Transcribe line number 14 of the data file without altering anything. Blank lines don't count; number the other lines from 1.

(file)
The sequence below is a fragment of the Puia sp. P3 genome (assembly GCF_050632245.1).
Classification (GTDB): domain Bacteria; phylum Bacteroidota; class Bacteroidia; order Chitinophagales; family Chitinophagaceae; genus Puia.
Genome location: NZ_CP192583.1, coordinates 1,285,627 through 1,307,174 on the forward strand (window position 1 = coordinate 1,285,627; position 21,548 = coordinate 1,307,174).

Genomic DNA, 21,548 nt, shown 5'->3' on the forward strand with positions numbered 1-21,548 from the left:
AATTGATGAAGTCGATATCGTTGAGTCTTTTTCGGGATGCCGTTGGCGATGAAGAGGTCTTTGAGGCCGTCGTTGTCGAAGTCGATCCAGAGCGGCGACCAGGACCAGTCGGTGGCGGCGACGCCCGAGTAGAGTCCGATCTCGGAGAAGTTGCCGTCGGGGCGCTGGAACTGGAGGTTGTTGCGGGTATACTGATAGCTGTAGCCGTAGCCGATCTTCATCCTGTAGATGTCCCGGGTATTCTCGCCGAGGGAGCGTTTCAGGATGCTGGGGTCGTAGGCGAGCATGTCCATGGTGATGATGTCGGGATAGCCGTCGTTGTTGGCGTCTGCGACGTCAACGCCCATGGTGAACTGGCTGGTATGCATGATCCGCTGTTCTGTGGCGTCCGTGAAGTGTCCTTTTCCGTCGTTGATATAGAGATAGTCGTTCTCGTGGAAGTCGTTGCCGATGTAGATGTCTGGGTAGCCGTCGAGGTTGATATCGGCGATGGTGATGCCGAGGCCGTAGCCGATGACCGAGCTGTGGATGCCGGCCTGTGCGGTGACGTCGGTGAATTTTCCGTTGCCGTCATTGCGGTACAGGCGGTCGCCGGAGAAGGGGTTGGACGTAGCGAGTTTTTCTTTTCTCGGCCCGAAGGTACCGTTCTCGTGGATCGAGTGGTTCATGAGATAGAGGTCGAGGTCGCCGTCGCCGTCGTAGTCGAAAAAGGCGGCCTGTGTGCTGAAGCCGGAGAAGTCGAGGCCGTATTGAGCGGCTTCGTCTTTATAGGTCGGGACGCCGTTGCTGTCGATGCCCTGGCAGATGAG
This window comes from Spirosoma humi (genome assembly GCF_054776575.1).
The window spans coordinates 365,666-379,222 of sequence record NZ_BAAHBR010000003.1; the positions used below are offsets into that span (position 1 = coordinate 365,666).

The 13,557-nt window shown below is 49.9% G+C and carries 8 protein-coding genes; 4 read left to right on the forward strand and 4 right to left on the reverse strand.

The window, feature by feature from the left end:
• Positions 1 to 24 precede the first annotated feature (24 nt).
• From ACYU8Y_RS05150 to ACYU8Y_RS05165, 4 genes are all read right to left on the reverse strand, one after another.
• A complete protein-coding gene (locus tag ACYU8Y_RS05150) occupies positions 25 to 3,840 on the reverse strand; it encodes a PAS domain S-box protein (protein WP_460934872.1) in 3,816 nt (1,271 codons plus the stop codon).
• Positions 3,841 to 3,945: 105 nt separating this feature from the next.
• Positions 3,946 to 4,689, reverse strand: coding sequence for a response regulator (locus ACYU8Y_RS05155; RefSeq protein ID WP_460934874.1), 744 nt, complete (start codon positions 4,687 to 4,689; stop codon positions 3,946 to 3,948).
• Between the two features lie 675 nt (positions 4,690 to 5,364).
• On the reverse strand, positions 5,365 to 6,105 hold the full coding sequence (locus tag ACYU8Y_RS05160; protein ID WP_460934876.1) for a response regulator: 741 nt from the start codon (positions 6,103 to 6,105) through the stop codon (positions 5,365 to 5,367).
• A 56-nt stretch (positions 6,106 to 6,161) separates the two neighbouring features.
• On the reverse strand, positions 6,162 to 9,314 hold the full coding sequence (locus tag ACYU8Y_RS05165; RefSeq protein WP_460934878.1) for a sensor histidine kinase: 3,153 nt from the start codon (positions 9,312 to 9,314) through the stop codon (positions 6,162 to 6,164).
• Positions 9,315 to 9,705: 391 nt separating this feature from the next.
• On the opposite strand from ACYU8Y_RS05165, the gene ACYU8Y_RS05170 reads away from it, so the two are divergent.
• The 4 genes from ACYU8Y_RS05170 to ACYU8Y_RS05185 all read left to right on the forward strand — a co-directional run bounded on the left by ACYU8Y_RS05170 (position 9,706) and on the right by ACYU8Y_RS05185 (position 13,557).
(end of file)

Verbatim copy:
• Positions 3,946 to 4,689, reverse strand: coding sequence for a response regulator (locus ACYU8Y_RS05155; RefSeq protein ID WP_460934874.1), 744 nt, complete (start codon positions 4,687 to 4,689; stop codon positions 3,946 to 3,948).